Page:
Closing Date: April 5, 2021
This Research Opportunity will be filled depending on the availability of funds. All application materials must be submitted through USAJobs by 11:59 pm, US Eastern Standard Time, on the closing date.
Coastal wetlands provide many ecosystem services to society, and their stability is a high priority for coastal managers. Across the globe, there is much interest in maintaining and restoring coastal wetlands for current and future generations. However, coastal wetland stability and restoration efforts can be affected — in negative and positive ways — by extreme climatic events including droughts, floods, freezes, hurricanes, and heat waves. To better anticipate and prepare for the effects of future changes in extreme event frequency and intensity, there is a need to advance understanding of the following questions: (1) How have coastal wetlands historically responded to extreme events? (2) How are coastal wetland responses to extreme events affected by interactions between climatic drivers? and/or (3) How can coastal management and restoration efforts increase ecological resistance and resilience in the face of extreme events?
The USGS Wetland and Aquatic Research Center seeks a postdoctoral fellow that will investigate coastal wetland responses to extreme events at landscape-, regional-, and/or global scales. We specifically seek a landscape ecologist that will provide a historical perspective on this topic and advance new investigations to inform future predictions. Wetland stability is closely linked to plant productivity and vegetation performance. Thus, we envision that the fellow will use their expertise in landscape ecology and coastal wetland ecosystem dynamics, in combination with innovative approaches for integrating existing geospatial data (e.g., historical climate and vegetation change products), to investigate the ecological effects of extreme events that have occurred in recent decades. The fellow would then use this knowledge to assess the ecological effects of alternative future scenarios of changes in extreme event frequency and intensity. Ecological theory and landscape-scale metrics regarding ecosystem resistance, resilience, enhancement, and/or regime shifts could be incorporated into the analyses. With the plethora of extreme events that have affected coastal wetlands in recent decades, this research position is well timed and can lead to a new USGS investigative science program that scientists and wetland managers urgently need.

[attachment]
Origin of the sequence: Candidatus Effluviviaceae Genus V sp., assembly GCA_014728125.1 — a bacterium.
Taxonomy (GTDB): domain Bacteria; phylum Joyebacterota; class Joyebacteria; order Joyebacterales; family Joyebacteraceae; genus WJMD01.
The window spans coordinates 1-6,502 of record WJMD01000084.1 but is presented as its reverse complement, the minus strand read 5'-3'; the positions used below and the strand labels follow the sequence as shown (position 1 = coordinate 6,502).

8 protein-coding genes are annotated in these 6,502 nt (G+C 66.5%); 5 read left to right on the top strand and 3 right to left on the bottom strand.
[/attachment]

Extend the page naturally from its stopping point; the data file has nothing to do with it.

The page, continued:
Extreme events can lead to mass mortality events and abrupt landscape-scale ecological transformations (Sippo et al., 2018). For example, drought and heat waves can lead to hypersaline conditions that result in marsh and mangrove dieback events (Alber et al., 2008; Lovelock et al., 2017). Freeze events can lead to mortality of freeze-sensitive tropical mangrove forests, which can benefit salt marsh plants (Osland et al., 2016; Osland et al., 2018). Extreme hurricanes, flooding, and prolonged inundation have the potential to induce peat collapse following plant mortality (Krauss & Osland, 2020; Osland et al., 2020; Stagg et al., 2020). Conversely, many coastal wetlands are resilient ecosystems that can recover from extreme events, but how much time does full recovery require? Where vegetation dieback does not occur, altered abiotic conditions due to changes in the frequency and intensity of extreme events can lead to ecological regime shifts associated with plant community change, which can affect the goods and services provided by coastal wetlands. Coastal wetland changes due to extreme events are often observed by astute coastal managers without the needed data and documentation to support their observations and, more importantly, make decisions to improve stability and avoid degradation. To better anticipate and prepare for the effects of future changes in event frequency and intensity, there is a need to advance understanding of coastal wetland responses to extreme events and develop tools to transfer research to actionable science for coastal wetland managers.